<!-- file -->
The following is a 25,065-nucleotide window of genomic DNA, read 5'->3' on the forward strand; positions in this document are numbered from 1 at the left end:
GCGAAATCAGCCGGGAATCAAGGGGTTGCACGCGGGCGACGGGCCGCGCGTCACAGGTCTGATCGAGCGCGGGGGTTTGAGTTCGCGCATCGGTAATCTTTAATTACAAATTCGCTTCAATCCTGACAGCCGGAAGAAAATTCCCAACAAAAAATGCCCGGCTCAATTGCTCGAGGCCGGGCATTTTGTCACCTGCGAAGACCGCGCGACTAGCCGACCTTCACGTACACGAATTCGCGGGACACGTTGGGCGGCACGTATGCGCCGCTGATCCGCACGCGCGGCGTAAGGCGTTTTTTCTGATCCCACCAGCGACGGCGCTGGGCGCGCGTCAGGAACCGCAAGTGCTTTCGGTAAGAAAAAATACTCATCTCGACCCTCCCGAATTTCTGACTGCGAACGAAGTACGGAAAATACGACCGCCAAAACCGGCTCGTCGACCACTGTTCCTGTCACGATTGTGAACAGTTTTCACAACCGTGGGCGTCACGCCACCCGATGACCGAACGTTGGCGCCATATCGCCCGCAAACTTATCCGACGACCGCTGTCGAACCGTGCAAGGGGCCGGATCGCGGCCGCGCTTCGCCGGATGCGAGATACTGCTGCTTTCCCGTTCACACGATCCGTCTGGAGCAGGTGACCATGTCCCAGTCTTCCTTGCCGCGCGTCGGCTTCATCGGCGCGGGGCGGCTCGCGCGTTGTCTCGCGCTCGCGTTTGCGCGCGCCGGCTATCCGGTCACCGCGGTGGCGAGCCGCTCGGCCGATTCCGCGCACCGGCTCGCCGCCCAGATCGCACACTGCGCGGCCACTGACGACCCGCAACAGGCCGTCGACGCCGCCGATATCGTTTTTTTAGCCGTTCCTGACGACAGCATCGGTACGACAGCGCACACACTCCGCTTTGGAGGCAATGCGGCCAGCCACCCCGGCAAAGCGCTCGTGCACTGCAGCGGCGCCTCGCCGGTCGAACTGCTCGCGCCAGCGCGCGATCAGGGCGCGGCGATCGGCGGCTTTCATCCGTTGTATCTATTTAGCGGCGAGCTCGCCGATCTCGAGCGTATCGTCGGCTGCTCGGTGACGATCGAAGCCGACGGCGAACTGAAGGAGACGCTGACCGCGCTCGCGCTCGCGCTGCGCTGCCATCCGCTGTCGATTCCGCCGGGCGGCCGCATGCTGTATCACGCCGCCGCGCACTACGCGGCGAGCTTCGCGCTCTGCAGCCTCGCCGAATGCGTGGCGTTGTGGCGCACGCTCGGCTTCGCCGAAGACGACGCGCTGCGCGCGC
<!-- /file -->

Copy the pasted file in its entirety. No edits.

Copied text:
The following is a 25,065-nucleotide window of genomic DNA, read 5'->3' on the forward strand; positions in this document are numbered from 1 at the left end:
GCGAAATCAGCCGGGAATCAAGGGGTTGCACGCGGGCGACGGGCCGCGCGTCACAGGTCTGATCGAGCGCGGGGGTTTGAGTTCGCGCATCGGTAATCTTTAATTACAAATTCGCTTCAATCCTGACAGCCGGAAGAAAATTCCCAACAAAAAATGCCCGGCTCAATTGCTCGAGGCCGGGCATTTTGTCACCTGCGAAGACCGCGCGACTAGCCGACCTTCACGTACACGAATTCGCGGGACACGTTGGGCGGCACGTATGCGCCGCTGATCCGCACGCGCGGCGTAAGGCGTTTTTTCTGATCCCACCAGCGACGGCGCTGGGCGCGCGTCAGGAACCGCAAGTGCTTTCGGTAAGAAAAAATACTCATCTCGACCCTCCCGAATTTCTGACTGCGAACGAAGTACGGAAAATACGACCGCCAAAACCGGCTCGTCGACCACTGTTCCTGTCACGATTGTGAACAGTTTTCACAACCGTGGGCGTCACGCCACCCGATGACCGAACGTTGGCGCCATATCGCCCGCAAACTTATCCGACGACCGCTGTCGAACCGTGCAAGGGGCCGGATCGCGGCCGCGCTTCGCCGGATGCGAGATACTGCTGCTTTCCCGTTCACACGATCCGTCTGGAGCAGGTGACCATGTCCCAGTCTTCCTTGCCGCGCGTCGGCTTCATCGGCGCGGGGCGGCTCGCGCGTTGTCTCGCGCTCGCGTTTGCGCGCGCCGGCTATCCGGTCACCGCGGTGGCGAGCCGCTCGGCCGATTCCGCGCACCGGCTCGCCGCCCAGATCGCACACTGCGCGGCCACTGACGACCCGCAACAGGCCGTCGACGCCGCCGATATCGTTTTTTTAGCCGTTCCTGACGACAGCATCGGTACGACAGCGCACACACTCCGCTTTGGAGGCAATGCGGCCAGCCACCCCGGCAAAGCGCTCGTGCACTGCAGCGGCGCCTCGCCGGTCGAACTGCTCGCGCCAGCGCGCGATCAGGGCGCGGCGATCGGCGGCTTTCATCCGTTGTATCTATTTAGCGGCGAGCTCGCCGATCTCGAGCGTATCGTCGGCTGCTCGGTGACGATCGAAGCCGACGGCGAACTGAAGGAGACGCTGACCGCGCTCGCGCTCGCGCTGCGCTGCCATCCGCTGTCGATTCCGCCGGGCGGCCGCATGCTGTATCACGCCGCCGCGCACTACGCGGCGAGCTTCGCGCTCTGCAGCCTCGCCGAATGCGTGGCGTTGTGGCGCACGCTCGGCTTCGCCGAAGACGACGCGCTGCGCGCGC